California Shortly before we moved, Faith and I took a short trip to Southern California. We enjoyed the exploring San Diego, hiking in Joshua Tree, exploring a mission, and just spending time together.
Joshua Tree National Park
Mission San Luis Rey
Seals and Sea Lions
Job I started a new position at Wheaton College (IL) as the librarian for outreach and promotion and the group leader for the teaching and outreach group. I’m grateful to have been welcomed into a wonderful community of scholars and friends.
Blanchard Hall, Wheaton College (IL)
Buswell Library, Wheaton College (IL)
We Moved . . . Again. We lived in three different homes in under three years, leading our middle daughter to ask a few hours into a road trip, “where we were going to be living now?” When we first moved from Cincinnati we rented for a year to give us time to get a sense of the neighborhood and one year ago we purchased our home in Wheaton, IL. Nevertheless, we’ve had lots of fun exploring our new neighborhood and places nearby.
An afternoon at Lincoln Park Zoo
A quick visit to the Shedd Aquarium downtown
Enjoying the gardens at Cantigny
Picking apples in Wisconsin
Exploring St. James Farm
Charlotte We welcomed a third little girl to our family, Charlotte Ruth.
Clara and Charlotte
Travel One of the more exciting aspects of my job has been participating in the planning project for a proposal to expand the college library. Part of the planning involved a fair amount of travel. Between travel for meetings, conferences, and committee work across the last couple of years I was able to visit nearly twenty other libraries. Here are some of my favorites:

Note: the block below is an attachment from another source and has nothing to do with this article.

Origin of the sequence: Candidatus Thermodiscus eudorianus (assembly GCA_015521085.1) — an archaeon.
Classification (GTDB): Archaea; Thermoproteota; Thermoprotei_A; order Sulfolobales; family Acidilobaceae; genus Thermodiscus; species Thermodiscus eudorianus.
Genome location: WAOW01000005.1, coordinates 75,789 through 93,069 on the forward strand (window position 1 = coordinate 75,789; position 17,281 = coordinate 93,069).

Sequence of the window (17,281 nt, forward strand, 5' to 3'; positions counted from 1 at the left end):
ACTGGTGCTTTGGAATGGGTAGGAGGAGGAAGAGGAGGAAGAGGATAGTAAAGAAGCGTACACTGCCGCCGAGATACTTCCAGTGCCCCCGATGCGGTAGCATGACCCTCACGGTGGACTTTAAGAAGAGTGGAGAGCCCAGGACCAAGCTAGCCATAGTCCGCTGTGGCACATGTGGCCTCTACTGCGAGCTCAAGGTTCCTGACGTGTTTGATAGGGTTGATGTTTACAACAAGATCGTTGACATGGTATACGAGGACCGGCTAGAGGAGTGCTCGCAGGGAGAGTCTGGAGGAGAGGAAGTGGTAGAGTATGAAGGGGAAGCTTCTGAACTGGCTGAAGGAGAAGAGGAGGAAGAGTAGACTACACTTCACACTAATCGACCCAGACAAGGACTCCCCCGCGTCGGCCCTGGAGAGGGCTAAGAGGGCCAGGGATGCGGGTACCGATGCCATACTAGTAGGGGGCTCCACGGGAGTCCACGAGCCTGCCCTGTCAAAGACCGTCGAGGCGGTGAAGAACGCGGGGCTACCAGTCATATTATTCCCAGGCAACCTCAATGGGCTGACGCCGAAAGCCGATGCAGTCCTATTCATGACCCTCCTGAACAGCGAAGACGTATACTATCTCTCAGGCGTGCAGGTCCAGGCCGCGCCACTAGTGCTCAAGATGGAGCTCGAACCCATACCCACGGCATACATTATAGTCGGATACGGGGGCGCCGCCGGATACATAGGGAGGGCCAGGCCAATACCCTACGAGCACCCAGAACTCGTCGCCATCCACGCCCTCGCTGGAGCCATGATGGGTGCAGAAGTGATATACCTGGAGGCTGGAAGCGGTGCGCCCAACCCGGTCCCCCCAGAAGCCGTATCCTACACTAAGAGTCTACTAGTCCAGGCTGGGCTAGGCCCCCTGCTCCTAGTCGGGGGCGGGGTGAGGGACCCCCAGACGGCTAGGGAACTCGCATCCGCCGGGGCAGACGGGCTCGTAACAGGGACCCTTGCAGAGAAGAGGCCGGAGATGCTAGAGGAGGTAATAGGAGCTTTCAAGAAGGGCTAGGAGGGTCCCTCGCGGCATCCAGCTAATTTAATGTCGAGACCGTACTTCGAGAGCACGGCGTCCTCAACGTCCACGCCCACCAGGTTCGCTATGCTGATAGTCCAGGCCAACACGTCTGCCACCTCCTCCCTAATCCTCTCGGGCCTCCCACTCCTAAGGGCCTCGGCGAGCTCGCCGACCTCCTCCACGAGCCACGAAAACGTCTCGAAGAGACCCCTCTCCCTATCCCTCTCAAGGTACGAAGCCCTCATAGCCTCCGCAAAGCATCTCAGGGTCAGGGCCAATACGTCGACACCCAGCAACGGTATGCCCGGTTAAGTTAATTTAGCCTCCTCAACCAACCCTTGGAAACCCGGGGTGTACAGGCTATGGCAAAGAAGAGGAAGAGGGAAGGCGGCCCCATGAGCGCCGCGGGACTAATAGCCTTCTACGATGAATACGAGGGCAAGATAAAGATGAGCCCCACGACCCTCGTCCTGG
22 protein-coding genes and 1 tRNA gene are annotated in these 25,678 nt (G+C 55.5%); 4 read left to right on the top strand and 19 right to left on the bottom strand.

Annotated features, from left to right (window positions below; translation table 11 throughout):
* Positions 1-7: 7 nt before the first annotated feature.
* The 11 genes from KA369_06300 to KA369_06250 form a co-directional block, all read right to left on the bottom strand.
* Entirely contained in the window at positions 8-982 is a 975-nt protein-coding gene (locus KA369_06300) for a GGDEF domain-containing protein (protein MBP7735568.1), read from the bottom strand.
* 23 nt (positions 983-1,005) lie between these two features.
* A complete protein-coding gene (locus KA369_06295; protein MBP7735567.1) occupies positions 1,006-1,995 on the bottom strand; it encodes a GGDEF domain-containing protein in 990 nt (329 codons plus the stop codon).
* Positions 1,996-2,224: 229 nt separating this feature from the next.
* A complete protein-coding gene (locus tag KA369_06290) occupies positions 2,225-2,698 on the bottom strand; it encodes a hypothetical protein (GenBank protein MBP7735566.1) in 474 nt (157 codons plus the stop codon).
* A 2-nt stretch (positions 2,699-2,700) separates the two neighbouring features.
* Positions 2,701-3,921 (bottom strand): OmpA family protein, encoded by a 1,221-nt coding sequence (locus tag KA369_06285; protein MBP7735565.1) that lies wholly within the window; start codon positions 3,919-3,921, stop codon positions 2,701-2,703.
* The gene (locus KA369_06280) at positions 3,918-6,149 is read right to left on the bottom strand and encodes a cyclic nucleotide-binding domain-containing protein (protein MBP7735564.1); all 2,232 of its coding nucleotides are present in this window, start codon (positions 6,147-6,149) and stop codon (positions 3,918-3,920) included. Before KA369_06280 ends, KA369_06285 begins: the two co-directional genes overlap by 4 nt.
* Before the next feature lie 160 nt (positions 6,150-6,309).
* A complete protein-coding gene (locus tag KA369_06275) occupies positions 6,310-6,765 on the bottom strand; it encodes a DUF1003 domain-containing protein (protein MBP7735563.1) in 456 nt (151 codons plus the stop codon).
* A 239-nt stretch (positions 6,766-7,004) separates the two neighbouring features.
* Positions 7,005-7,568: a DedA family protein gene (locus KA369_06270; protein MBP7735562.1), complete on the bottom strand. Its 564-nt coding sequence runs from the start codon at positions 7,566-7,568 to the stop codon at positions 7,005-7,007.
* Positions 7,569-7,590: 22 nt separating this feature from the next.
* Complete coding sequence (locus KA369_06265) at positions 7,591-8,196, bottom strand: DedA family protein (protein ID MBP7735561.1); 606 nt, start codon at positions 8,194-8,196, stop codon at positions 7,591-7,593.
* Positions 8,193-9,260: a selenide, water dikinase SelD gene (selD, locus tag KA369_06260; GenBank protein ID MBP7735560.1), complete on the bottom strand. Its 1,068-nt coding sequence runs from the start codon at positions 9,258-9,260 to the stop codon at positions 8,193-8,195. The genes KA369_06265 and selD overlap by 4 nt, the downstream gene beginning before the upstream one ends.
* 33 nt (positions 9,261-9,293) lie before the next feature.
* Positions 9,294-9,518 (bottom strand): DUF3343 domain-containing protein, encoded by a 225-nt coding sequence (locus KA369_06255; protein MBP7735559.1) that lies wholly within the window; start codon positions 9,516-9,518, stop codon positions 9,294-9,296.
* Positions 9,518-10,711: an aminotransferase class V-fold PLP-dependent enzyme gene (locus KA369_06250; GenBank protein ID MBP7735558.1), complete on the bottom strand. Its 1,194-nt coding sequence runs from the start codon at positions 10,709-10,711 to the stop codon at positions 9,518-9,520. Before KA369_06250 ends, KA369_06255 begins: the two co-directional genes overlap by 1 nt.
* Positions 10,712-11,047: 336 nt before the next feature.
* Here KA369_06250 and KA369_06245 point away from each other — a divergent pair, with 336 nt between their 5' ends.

Conclusion It’s been a great two years but I’m looking forward to a few less changes in the next two.
“In the human mind, the word library seems to sit alongside other pregnant and evocative words such as garden, forest, galaxy, and labyrinth. Book lovers speak of their possessions as beautiful flowers, verdant leaves, precious fruit, flowing fountains. Books are stars and planets and meteorites. To browse library shelves is to wander in a maze or a mirror gallery. Cemetery is another neighboring word. Libraries have always been a matter of life and death. They are places of reverence, homes for things long gone. Through books, the dead speak.” Read the rest here.
Our visits were never long enough for me—the library was so bountiful. I loved wandering around the shelves, scanning the spines of the books until something happened to catch my eye. Those trips were dreamy, frictionless interludes that promised I would leave richer than I arrived. It wasn’t like going to a store with my mom, which guaranteed a tug-of-war between what I desired and what she was willing to buy me; in the library, I could have anything I wanted.